David Haines’ work Kingdom of the Siene responds to Yoko Ono’s instructions for Film 13: Travelogue, and specifically the part of the score that asks the filmmaker to invent a new country. “Since I would be on the road in Europe, this seemed entirely appropriate and closest to my way of working anyway, fabricating places in images. A central motivation for me was finding a way to insert some of my Australian footage into a European setting and come up with a work that is on the side of science fiction.”

Artist Film Workshop: ‘A script is conventionally a long and overwhelmingly content-rich text outlining a proposed film, subjected to meticulous and exhaustive minutiae – it’s a pretty big contrast with the idea of the score in Yoko Ono’s instructions. Here, Ono is drawing attention to film’s affinity with music as a time-based art. Ono’s film #6 is a gesture. It says nothing of the fleshy content of the finished film work, its aesthetic trajectory, or even its basic structure, short of ‘omnibus’. So we interpreted this commission subjectively, and particularly the concept of ‘re-editing’ in terms of the re-construction possibilities of the dark room and the lab.’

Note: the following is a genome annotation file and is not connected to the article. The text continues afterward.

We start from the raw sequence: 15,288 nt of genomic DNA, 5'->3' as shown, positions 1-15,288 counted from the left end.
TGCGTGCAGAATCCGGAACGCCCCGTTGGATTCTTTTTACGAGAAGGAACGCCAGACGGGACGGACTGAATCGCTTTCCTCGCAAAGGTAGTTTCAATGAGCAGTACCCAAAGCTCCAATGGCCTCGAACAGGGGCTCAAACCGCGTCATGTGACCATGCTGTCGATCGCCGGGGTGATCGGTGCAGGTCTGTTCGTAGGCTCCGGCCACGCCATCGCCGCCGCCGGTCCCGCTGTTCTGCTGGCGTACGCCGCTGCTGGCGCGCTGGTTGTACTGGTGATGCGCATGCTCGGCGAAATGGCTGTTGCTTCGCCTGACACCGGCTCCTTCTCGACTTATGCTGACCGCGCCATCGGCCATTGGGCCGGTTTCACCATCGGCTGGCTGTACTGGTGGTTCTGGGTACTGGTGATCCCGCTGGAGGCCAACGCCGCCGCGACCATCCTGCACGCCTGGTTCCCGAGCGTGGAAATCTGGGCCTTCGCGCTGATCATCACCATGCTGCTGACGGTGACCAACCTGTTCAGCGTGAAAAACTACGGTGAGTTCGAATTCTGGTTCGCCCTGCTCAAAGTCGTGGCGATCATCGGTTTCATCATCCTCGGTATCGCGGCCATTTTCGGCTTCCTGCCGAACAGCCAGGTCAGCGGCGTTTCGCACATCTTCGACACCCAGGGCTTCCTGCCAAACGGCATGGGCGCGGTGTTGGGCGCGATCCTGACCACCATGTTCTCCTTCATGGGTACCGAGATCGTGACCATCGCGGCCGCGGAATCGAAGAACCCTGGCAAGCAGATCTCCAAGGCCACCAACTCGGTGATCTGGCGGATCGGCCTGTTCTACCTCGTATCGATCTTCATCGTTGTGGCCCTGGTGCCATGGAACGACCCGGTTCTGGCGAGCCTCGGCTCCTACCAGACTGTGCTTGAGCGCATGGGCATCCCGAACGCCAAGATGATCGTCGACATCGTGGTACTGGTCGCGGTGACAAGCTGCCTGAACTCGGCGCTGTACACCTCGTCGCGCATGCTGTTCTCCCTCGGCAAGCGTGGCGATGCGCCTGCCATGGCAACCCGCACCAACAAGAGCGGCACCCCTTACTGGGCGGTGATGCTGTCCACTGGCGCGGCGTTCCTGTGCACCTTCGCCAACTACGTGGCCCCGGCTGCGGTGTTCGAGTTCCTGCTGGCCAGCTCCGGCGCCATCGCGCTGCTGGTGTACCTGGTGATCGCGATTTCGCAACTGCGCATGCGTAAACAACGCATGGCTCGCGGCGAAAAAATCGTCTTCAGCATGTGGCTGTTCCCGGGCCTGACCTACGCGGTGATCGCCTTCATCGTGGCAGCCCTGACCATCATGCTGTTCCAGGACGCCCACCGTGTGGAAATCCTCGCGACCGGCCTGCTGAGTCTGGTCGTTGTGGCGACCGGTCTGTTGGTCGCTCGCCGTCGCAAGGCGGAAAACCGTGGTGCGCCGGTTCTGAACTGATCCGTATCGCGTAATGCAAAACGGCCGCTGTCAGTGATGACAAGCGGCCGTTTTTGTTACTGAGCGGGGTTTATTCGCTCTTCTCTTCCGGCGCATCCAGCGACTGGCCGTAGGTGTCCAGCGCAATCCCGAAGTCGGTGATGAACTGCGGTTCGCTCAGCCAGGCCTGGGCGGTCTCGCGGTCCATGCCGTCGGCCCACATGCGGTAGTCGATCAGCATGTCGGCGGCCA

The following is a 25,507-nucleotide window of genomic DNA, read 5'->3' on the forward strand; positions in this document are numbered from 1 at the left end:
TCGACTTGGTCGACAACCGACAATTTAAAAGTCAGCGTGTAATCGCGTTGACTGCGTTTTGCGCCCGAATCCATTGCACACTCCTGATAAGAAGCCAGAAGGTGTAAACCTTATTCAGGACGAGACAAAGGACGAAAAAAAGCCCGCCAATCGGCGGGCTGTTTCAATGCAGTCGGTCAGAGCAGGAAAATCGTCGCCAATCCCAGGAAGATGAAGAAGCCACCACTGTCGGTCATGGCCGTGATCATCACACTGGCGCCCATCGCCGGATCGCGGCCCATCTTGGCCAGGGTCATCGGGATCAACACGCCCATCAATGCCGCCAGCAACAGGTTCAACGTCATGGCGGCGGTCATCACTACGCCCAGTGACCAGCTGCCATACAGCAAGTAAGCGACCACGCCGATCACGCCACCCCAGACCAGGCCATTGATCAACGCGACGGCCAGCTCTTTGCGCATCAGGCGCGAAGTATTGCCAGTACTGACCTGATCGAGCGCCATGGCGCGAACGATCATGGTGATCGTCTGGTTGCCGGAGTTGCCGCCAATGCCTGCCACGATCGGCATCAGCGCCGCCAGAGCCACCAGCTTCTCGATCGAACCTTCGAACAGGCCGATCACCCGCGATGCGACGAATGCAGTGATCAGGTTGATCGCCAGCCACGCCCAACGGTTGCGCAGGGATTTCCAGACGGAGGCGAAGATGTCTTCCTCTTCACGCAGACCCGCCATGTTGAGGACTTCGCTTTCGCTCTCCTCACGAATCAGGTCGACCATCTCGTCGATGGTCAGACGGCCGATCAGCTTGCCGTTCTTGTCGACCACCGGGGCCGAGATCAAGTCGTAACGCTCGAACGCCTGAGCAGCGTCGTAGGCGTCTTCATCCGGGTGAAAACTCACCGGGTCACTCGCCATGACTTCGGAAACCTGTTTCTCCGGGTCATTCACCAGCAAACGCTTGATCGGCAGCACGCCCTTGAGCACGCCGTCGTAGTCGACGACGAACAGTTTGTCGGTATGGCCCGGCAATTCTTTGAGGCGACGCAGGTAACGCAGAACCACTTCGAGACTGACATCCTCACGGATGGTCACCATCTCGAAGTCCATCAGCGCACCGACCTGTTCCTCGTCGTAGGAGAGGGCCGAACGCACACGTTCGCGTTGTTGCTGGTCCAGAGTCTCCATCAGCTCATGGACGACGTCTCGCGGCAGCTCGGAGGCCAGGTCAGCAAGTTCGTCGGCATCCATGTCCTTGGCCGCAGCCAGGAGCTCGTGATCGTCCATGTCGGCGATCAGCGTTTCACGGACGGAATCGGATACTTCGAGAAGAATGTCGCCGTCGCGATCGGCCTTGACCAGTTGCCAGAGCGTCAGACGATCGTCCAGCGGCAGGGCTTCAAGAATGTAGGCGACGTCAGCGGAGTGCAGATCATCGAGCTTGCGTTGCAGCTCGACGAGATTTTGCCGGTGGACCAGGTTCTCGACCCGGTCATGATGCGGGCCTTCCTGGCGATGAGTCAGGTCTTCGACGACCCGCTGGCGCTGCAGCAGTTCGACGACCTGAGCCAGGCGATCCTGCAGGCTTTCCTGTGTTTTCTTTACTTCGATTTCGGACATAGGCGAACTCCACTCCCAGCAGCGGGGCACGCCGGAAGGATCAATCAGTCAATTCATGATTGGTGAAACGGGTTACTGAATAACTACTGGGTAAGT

AFW were invited to interpret Yoko Ono’s film score #6 Omnibus Film, which consists of three instructions:

1. Give a print of the same film to many directors.
2. Ask each one to re-edit the print without leaving out any of the material in such a way that it will be unnoticed that the print was re-edited.
3. Show all the versions together omnibus style.

They have produced a 30-minute omnibus film which combines 10 different interpretations of one short ‘original’ film of around 15 shots constructed by AFW founder, Richard Tuohy. For AFW, thinking through Yoko Ono’s instructions for Omnibus film “drew attention to the context-dependent nature of language, and especially the technological factors to consider when interpreting such an instruction out of, or in another, context. In some respects, we had to deliberately take her words here out of context – to revise technological assumptions about what would be understood by terms like ‘re-editing’, etc. We have received it is an open gesture for creative exploration; as a push to explore. It is not a work, but a gesture to guide the work. In this way it is perhaps not even a score, but a suggestion to guide a particular scoring. It is not a script but a call to scripting!”